One of the primary difficulties in educating people for careers in the arts is trying to come to terms with what can and cannot be taught. Creative activity is ultimately personal and demands a certain amount of originality. A teacher must work within parameters dictated by the talent and potential of the student. (In jazz, the important things you learn aren’t passed along like famous dates in history class. It’s more a process of self discovery). What are the benefits of a formal music education? Art is basically a self-taught process. No matter how much education you have, the final result is always due to a process of trial and error–working things out on your own. A good education gives you a way to teach yourself. A good teacher will coach you, making sure your direction is on-line so you can evolve a disciplined and logical approach to develop your own way of playing, painting or whatever. A teacher coaches someone about how to teach oneself, then keeps track of the student to make sure he is using the process correctly. Eventually this becomes ingrained and automatic so you can use this system to learn any new information for the rest of your life.

No matter what the medium, there is always a projection of an illusion. This is the basic, built-in problem with any art. If you are learning by yourself, solely from observation (listening to music or looking at paintings), you are subjected to the illusions that the artist is projecting and may not learn what is going on beyond the surface. The craft or skill that makes art work is not always readily apparent. A good teacher can show you what goes on behind the scenes. He can help reveal all the assumed processes only alluded to in the work itself. And these are the important aspects to know, since they give the work its logic, breadth and strength…the things that make it project in the first place.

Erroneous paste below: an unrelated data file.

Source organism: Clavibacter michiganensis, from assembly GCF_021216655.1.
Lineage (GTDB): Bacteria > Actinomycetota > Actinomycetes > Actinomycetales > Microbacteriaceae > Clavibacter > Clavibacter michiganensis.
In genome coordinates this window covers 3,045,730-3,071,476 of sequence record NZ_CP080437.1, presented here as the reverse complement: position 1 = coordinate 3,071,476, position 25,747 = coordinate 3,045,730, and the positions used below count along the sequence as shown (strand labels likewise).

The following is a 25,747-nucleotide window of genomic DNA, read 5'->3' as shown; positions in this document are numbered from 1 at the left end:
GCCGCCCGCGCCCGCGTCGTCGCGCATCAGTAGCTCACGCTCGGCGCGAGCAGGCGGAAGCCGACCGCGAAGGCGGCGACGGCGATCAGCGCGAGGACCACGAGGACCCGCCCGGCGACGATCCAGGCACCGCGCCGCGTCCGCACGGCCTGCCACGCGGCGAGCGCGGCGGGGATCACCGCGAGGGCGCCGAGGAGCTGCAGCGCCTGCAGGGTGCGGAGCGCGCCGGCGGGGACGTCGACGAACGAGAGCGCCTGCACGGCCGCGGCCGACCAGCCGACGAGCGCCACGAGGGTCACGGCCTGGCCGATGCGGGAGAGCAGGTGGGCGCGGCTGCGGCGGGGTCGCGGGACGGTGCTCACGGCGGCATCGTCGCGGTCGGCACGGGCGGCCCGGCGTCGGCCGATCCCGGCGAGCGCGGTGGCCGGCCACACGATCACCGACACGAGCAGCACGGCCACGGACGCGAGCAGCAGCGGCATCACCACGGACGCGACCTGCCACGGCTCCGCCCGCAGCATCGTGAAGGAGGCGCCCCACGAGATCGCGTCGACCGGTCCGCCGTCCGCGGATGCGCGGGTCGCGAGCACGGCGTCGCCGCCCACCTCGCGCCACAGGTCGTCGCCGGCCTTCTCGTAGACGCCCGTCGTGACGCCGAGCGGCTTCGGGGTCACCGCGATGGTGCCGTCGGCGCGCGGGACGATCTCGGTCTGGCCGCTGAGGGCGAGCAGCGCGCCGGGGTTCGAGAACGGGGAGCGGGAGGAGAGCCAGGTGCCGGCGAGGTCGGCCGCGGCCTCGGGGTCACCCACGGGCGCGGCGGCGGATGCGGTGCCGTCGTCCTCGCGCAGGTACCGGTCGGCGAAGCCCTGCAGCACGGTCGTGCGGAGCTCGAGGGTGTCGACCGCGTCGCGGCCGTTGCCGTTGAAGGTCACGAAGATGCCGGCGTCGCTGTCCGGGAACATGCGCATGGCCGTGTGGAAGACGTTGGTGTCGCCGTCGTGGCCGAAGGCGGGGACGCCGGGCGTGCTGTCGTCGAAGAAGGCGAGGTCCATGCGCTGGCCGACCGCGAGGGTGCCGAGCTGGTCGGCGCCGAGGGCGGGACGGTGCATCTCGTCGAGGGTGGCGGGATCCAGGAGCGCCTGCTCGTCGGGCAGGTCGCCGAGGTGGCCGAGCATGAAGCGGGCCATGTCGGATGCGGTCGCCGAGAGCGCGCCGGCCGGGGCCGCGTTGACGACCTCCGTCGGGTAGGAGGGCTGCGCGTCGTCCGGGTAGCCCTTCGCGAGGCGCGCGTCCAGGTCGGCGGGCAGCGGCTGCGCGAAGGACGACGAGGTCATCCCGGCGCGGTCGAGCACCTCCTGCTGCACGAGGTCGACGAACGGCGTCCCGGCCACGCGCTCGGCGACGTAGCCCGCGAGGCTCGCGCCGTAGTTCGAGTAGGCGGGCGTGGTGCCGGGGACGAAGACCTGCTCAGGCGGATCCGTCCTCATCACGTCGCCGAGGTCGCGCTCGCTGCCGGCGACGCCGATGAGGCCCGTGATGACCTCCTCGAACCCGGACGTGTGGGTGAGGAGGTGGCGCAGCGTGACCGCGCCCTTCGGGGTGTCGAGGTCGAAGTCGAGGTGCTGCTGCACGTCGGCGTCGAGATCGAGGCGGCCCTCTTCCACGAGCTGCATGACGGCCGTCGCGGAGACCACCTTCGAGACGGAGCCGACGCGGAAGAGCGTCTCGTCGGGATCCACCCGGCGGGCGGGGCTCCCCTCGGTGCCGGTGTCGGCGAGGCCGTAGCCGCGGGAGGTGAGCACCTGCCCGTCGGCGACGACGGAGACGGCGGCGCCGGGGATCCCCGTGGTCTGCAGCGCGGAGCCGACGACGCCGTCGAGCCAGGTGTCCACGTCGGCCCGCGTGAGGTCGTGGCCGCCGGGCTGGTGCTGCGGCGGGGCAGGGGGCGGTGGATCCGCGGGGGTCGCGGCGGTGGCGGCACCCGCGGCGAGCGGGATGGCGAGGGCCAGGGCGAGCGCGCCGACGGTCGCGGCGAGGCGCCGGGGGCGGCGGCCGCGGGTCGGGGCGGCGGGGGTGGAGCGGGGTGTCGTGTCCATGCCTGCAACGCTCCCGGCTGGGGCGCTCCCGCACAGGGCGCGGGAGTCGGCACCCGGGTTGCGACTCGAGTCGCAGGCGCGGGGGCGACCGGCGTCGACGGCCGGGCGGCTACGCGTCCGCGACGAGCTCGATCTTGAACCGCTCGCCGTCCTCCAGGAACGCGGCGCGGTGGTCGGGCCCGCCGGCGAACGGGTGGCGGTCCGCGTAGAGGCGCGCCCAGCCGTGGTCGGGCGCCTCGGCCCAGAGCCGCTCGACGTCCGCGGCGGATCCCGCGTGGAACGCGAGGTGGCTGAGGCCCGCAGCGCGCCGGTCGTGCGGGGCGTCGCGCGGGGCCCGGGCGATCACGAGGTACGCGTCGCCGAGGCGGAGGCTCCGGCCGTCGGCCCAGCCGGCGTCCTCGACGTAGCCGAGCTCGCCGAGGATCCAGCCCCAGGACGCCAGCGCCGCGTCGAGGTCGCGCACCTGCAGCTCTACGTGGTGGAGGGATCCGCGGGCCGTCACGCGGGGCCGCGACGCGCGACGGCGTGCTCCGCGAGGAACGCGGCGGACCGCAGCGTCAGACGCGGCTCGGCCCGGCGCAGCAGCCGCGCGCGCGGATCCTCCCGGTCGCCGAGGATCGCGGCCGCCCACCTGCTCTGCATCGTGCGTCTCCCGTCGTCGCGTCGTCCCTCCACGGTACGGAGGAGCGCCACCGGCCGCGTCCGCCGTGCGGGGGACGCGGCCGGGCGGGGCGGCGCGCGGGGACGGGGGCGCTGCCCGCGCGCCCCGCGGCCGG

These considerations, however, beg two questions: 1) What kind of education are we talking about? 2) What distinctions are to be made in arts education? If you are lucky enough to have ears like Charlie Parker, great. But what if you’re not? Although pure talent is a valid consideration, the formula of perspiration versus inspiration must be considered. The formula varies from person to person. I’ve seen sixteen-year old kids who had great time-feeling that would take other people fifty years to learn–yet their notes weren’t together. There are others the same age who have great notes, but no time. There is no hard and fast rule here–everyone has strengths and weaknesses. It is the job of the teacher to point them out. Education thus becomes more a matter of coaching than teaching. To bring out the best in a young player a teacher must reach beyond theoretical information and also contribute to the psychological development of a player. Attitude, perception and a cogent approach to oneself during the performing experience is more important than mere acquisition of theoretical information.